Last month, New York Mets owner Fred Wilpon told The New Yorker magazine that his star third baseman and soon to be free-agent, Jose Reyes, would never get "Carl Crawford money." He also threw in a few tidbits like Reyes had "everything wrong with him" and "he won't get it" to stress his point. Those fateful words may now come back to haunt the financially-troubled owner.
Reyes is off to a mind-boggling MVP-type season and leading a mid-season surge to a once improbable Mets wild-card playoff spot.
Forget Carl Crawford bucks, Reyes has even been bandied about as the next New York Yankees shortstop--replacing cross-town icon Derek Jeter. We're talking desperate Yankees dollars now.
The 28 year-old Reyes is still attached to his long-time agents even though there has been rumors about super-agent Scott Boras poaching the highly-desirable Reyes.
Reyes' current agents are Chris Leible--the godfather of two of Reyes' kids--and Peter Greenberg. Both associates have stood by Reyes through a couple of injury-plagued seasons and cries of overrated by fans and media. By the way, the two men are also friends of their client.
Reyes claims people are getting the wrong idea after a Fox Sports story said the Mets player had spoken with Boras.
"There is no chance I would ever leave those guys," said Reyes of Leible and Greenburg. " I mean, I have been with them since I was 17."
Wilpon might one of those people who are getting the wrong vibe from Reyes. The Mets owner might read into Reyes snub of Boras as some sign of loyalty.
The Mets are probably under the impression that by staying with his agents, Reyes can't be shopped around by Boras and a reasonable offer could keep their prize in his Flushing surroundings. That glimmer of hope is based on the delusional reasoning that since Reyes isn't represented by a blood-seeking shark who seeks the maximum contract for his clients, he is more about keeping contract talks simple and staying cozy with the Mets.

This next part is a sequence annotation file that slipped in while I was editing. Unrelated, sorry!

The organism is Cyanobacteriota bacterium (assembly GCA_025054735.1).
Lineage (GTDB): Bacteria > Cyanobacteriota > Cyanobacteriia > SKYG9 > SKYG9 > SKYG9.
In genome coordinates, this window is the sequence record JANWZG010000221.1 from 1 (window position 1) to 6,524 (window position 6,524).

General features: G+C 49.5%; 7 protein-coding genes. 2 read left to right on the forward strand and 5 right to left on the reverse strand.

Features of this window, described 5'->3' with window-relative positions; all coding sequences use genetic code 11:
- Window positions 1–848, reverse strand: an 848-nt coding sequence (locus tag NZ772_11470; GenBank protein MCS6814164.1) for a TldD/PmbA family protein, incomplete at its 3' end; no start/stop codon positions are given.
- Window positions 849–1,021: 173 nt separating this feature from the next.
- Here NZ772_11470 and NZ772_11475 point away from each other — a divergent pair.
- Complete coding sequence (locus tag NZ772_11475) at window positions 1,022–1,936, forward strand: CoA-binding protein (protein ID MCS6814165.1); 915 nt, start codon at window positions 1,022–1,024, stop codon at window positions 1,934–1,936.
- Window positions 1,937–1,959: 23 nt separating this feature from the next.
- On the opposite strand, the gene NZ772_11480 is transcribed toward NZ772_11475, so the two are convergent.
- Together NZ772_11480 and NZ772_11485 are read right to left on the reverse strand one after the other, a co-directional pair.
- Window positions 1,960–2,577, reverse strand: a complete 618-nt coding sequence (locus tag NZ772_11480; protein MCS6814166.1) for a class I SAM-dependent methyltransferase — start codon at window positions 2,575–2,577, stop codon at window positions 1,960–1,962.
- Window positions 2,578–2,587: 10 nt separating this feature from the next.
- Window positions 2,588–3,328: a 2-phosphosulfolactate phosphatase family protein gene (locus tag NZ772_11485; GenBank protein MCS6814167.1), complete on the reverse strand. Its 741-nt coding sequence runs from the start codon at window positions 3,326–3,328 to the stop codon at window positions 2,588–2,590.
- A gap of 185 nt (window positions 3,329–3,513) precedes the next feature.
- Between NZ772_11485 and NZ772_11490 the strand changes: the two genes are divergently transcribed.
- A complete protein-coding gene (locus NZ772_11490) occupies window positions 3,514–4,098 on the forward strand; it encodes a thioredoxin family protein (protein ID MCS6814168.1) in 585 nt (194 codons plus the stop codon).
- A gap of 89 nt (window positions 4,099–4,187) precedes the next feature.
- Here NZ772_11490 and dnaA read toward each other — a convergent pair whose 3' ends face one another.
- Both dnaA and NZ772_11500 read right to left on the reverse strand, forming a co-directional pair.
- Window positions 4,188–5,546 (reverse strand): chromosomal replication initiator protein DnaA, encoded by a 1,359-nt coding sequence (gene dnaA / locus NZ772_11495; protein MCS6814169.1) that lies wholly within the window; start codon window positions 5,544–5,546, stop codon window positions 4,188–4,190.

Reyes doesn't need Boras to get a huge contract. About two-third of the majors could use a lead-off third baseman who is currently leading the NL with a .341 average and 103 runs scored.
If Reyes isn't traded by the July 31 deadline, expect the free-agent flood-gates to open and the Mets left standing without their rubber boots.
Reyes' agents have not said what they are seeking, but it's a sure bet it will be a lot more than the $17 million per season that Jeter is getting.
Crawford signed a seven-year contract with the Boston Red Sox for $142 million.
At the moment, the Mets and Reyes are world's apart on what the team wants to pay and what their third baseman is expecting. He's earned it and Wilpon showed no devotion of his own when he dissed Reyes in public.
According to the New York Daily News, Reyes' friends say he talks about what he is looking for when the Met is away from the diamond.
"He talks about it all the time," said one buddy. "And if the Mets think they're getting him for, like, $95 million, they're wrong. He's going to get paid. He's clear about that."
Whatever the outcome, Wilpon is going to have to put a lot of money where his big mouth is if the Mets want to keep Reyes in blue and orange.